LGBTI advocates in Cameroon join forces to challenge violence

During an April 2 press conference, Michel Engama, head of the Unity human rights watchdog platform, discusses the new report on last year’s anti-LGBTI violence in Cameroon.(Photo courtesy of Camfaids)

The number of recorded incidents of violence against LGBTI people has been growing in Cameroon, both because of ongoing homophobic attacks and also because human rights advocacy groups have improved their  ability to document those abuses.

This year, for the first time, human rights advocates joined forces to produce a combined report on violations.

For several years, two separate groups of LGBTI advocacy organizations had  produced reports — one from the Unity human rights watchdog coalition and one from Alternatives Cameroon and Humanity First.

Presentation of the joint report of anti-LGBTI violence in 2020 in Cameroon. (Photo courtesy of Camfaids)

The reports showed increasing numbers of violations — 578 cases in 2017; 1,134 in 2018; and 1,380 in 2019. The new combined report listed 2,031 cases of anti-LGBTI violence and violations last year. The partner organizations said the new report was the result of better compilation and collection of data, broader geographic coverage, and improved training of field observers.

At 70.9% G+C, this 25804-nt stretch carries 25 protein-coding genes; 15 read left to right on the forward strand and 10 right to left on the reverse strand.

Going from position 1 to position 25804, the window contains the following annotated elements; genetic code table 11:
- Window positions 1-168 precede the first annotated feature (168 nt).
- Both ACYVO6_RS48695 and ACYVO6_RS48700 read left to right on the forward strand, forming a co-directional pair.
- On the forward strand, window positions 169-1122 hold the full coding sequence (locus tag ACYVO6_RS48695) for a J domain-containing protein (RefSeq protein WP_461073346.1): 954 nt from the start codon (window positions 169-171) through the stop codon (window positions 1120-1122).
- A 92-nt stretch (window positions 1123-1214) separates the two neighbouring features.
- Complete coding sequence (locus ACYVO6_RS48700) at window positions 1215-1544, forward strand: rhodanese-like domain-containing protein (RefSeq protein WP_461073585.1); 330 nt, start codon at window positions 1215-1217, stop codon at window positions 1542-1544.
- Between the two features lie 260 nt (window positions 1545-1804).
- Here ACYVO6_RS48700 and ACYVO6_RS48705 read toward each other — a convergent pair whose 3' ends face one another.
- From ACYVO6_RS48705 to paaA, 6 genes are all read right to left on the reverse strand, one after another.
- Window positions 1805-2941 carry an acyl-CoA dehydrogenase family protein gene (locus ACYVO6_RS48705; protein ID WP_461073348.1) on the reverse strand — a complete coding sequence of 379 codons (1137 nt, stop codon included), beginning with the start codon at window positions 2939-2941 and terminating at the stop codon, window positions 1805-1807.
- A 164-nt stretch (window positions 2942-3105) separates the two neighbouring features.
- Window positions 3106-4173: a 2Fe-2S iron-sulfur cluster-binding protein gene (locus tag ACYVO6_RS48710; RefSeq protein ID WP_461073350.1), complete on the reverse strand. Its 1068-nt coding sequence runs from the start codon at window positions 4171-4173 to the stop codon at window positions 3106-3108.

The report was drafted by a committee of 11 LGBTI advocates representing Alternatives-Cameroon, Humanity First Cameroon, Camfaids, the LBQ Movement, RITA (the Independent Network of Transgender Africans) and the Unity Platform (the National Observatory of the Rights of LGBTI People and their Defenders).

Richard Bale, Canadian High Commissioner to Cameroon, attended the presentation to lend his support to the work of documenting anti-LGBTI violence in Cameroon. (Photo courtesy of Camfaids)

Their work was hampered by the Covid-19 pandemic, the war against Boko Haram terrorists and the violent Anglophone crisis in the country’s northwest and southwest.

The report stated that 930 LGBTI persons were victims of gender-based violence last year, with transgender persons the most frequent victims.

Official responses to anti-LGBTI violence occurs only in about 10 percent of cases, the report stated, both because victims often are too scared to seek help from law enforcement and because police often take no action in cases that are reported to them. Perpetrators of violence against LGBTI persons often go unpunished, the report stated.

The official presentation of the report was made on April 2 by the UNITY Platform in front of an audience composed of community leaders, the Canadian High Commissioner in Cameroon and media representatives.

The president of the UNITY Platform said: “It is a victory for the LGBTI community in Cameroon, especially for LGBTI organizations, to produce this country report on violence against sexual and gender minorities. This report will be used for advocacy purposes to build an enabling environment. “

Written by Courtney Stans

Courtney Stans is the pseudonym for a Cameroonian human rights defender whose name is withheld for her protection. She fills the role of reporter covering LGBTI issues in Cameroon, where our previous reporter, Eric Ohena Lembembe, was murdered in July 2013. Contact her by email via [email protected]

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